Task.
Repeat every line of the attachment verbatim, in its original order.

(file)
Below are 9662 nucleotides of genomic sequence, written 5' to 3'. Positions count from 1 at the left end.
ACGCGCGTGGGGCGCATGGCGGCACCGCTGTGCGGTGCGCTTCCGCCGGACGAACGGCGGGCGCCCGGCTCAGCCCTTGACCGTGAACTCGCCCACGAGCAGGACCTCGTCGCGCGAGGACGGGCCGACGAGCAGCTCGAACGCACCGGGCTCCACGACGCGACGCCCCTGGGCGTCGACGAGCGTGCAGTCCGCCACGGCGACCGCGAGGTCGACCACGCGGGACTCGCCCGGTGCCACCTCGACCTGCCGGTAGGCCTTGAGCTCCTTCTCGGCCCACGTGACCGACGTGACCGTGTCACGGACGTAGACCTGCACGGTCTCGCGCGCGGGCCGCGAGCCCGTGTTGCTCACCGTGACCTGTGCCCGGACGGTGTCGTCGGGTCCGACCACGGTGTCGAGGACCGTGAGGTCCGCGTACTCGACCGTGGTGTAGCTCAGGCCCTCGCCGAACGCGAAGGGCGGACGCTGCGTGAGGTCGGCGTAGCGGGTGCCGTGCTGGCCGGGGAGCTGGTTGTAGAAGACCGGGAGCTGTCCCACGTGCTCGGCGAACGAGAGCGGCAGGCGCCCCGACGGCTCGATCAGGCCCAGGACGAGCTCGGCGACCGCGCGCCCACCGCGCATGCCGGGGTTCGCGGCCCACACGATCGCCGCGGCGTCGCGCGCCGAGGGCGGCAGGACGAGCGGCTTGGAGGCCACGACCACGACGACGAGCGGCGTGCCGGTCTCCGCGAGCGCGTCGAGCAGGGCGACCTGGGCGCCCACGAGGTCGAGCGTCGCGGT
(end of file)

Below are 9662 nucleotides of genomic sequence, written 5' to 3'. Positions count from 1 at the left end.
ACGCGCGTGGGGCGCATGGCGGCACCGCTGTGCGGTGCGCTTCCGCCGGACGAACGGCGGGCGCCCGGCTCAGCCCTTGACCGTGAACTCGCCCACGAGCAGGACCTCGTCGCGCGAGGACGGGCCGACGAGCAGCTCGAACGCACCGGGCTCCACGACGCGACGCCCCTGGGCGTCGACGAGCGTGCAGTCCGCCACGGCGACCGCGAGGTCGACCACGCGGGACTCGCCCGGTGCCACCTCGACCTGCCGGTAGGCCTTGAGCTCCTTCTCGGCCCACGTGACCGACGTGACCGTGTCACGGACGTAGACCTGCACGGTCTCGCGCGCGGGCCGCGAGCCCGTGTTGCTCACCGTGACCTGTGCCCGGACGGTGTCGTCGGGTCCGACCACGGTGTCGAGGACCGTGAGGTCCGCGTACTCGACCGTGGTGTAGCTCAGGCCCTCGCCGAACGCGAAGGGCGGACGCTGCGTGAGGTCGGCGTAGCGGGTGCCGTGCTGGCCGGGGAGCTGGTTGTAGAAGACCGGGAGCTGTCCCACGTGCTCGGCGAACGAGAGCGGCAGGCGCCCCGACGGCTCGATCAGGCCCAGGACGAGCTCGGCGACCGCGCGCCCACCGCGCATGCCGGGGTTCGCGGCCCACACGATCGCCGCGGCGTCGCGCGCCGAGGGCGGCAGGACGAGCGGCTTGGAGGCCACGACCACGACGACGAGCGGCGTGCCGGTCTCCGCGAGCGCGTCGAGCAGGGCGACCTGGGCGCCCACGAGGTCGAGCGTCGCGGT